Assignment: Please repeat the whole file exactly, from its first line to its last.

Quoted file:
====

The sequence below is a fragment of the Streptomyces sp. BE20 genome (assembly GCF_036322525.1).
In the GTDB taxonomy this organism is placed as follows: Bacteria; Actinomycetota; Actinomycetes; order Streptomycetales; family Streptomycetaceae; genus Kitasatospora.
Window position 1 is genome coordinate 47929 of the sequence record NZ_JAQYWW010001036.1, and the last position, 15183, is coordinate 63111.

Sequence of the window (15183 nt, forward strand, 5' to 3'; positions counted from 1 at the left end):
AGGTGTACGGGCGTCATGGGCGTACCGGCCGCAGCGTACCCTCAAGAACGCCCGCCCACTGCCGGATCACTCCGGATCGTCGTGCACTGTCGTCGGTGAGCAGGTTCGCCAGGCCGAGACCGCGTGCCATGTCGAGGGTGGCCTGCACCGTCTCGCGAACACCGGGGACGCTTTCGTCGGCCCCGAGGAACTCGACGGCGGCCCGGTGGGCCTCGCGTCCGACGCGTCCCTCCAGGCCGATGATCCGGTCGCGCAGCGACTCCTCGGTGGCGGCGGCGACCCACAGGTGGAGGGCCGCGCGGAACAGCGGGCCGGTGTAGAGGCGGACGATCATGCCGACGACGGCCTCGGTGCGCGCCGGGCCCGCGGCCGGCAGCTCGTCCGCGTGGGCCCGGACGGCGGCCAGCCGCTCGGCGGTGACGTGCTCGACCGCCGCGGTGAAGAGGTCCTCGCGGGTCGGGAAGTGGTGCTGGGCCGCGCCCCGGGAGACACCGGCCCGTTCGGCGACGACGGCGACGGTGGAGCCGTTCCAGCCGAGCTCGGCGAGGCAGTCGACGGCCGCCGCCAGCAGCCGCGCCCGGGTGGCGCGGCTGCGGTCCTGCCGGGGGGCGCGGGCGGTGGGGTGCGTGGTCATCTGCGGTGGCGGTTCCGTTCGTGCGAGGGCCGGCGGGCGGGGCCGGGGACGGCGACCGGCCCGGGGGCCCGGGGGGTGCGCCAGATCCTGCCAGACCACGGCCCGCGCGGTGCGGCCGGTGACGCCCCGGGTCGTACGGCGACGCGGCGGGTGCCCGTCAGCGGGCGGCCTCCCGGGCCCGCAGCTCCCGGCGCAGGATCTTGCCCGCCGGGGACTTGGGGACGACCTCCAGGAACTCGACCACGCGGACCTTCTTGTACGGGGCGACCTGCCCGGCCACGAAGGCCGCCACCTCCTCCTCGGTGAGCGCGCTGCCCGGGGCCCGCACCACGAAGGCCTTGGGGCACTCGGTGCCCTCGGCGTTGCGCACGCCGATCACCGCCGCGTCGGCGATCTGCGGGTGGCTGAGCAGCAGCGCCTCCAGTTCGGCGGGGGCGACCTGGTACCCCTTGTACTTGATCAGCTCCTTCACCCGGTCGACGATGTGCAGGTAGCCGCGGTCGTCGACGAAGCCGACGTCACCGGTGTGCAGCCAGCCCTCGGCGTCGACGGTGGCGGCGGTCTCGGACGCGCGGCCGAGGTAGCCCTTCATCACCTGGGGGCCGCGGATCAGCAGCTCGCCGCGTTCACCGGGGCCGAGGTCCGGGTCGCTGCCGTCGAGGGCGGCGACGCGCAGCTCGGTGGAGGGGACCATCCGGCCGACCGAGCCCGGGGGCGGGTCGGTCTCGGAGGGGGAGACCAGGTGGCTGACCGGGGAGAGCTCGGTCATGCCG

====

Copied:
The sequence below is a fragment of the Streptomyces sp. BE20 genome (assembly GCF_036322525.1).
In the GTDB taxonomy this organism is placed as follows: Bacteria; Actinomycetota; Actinomycetes; order Streptomycetales; family Streptomycetaceae; genus Kitasatospora.
Window position 1 is genome coordinate 47929 of the sequence record NZ_JAQYWW010001036.1, and the last position, 15183, is coordinate 63111.

Sequence of the window (15183 nt, forward strand, 5' to 3'; positions counted from 1 at the left end):
AGGTGTACGGGCGTCATGGGCGTACCGGCCGCAGCGTACCCTCAAGAACGCCCGCCCACTGCCGGATCACTCCGGATCGTCGTGCACTGTCGTCGGTGAGCAGGTTCGCCAGGCCGAGACCGCGTGCCATGTCGAGGGTGGCCTGCACCGTCTCGCGAACACCGGGGACGCTTTCGTCGGCCCCGAGGAACTCGACGGCGGCCCGGTGGGCCTCGCGTCCGACGCGTCCCTCCAGGCCGATGATCCGGTCGCGCAGCGACTCCTCGGTGGCGGCGGCGACCCACAGGTGGAGGGCCGCGCGGAACAGCGGGCCGGTGTAGAGGCGGACGATCATGCCGACGACGGCCTCGGTGCGCGCCGGGCCCGCGGCCGGCAGCTCGTCCGCGTGGGCCCGGACGGCGGCCAGCCGCTCGGCGGTGACGTGCTCGACCGCCGCGGTGAAGAGGTCCTCGCGGGTCGGGAAGTGGTGCTGGGCCGCGCCCCGGGAGACACCGGCCCGTTCGGCGACGACGGCGACGGTGGAGCCGTTCCAGCCGAGCTCGGCGAGGCAGTCGACGGCCGCCGCCAGCAGCCGCGCCCGGGTGGCGCGGCTGCGGTCCTGCCGGGGGGCGCGGGCGGTGGGGTGCGTGGTCATCTGCGGTGGCGGTTCCGTTCGTGCGAGGGCCGGCGGGCGGGGCCGGGGACGGCGACCGGCCCGGGGGCCCGGGGGGTGCGCCAGATCCTGCCAGACCACGGCCCGCGCGGTGCGGCCGGTGACGCCCCGGGTCGTACGGCGACGCGGCGGGTGCCCGTCAGCGGGCGGCCTCCCGGGCCCGCAGCTCCCGGCGCAGGATCTTGCCCGCCGGGGACTTGGGGACGACCTCCAGGAACTCGACCACGCGGACCTTCTTGTACGGGGCGACCTGCCCGGCCACGAAGGCCGCCACCTCCTCCTCGGTGAGCGCGCTGCCCGGGGCCCGCACCACGAAGGCCTTGGGGCACTCGGTGCCCTCGGCGTTGCGCACGCCGATCACCGCCGCGTCGGCGATCTGCGGGTGGCTGAGCAGCAGCGCCTCCAGTTCGGCGGGGGCGACCTGGTACCCCTTGTACTTGATCAGCTCCTTCACCCGGTCGACGATGTGCAGGTAGCCGCGGTCGTCGACGAAGCCGACGTCACCGGTGTGCAGCCAGCCCTCGGCGTCGACGGTGGCGGCGGTCTCGGACGCGCGGCCGAGGTAGCCCTTCATCACCTGGGGGCCGCGGATCAGCAGCTCGCCGCGTTCACCGGGGCCGAGGTCCGGGTCGCTGCCGTCGAGGGCGGCGACGCGCAGCTCGGTGGAGGGGACCATCCGGCCGACCGAGCCCGGGGGCGGGTCGGTCTCGGAGGGGGAGACCAGGTGGCTGACCGGGGAGAGCTCGGTCATGCCG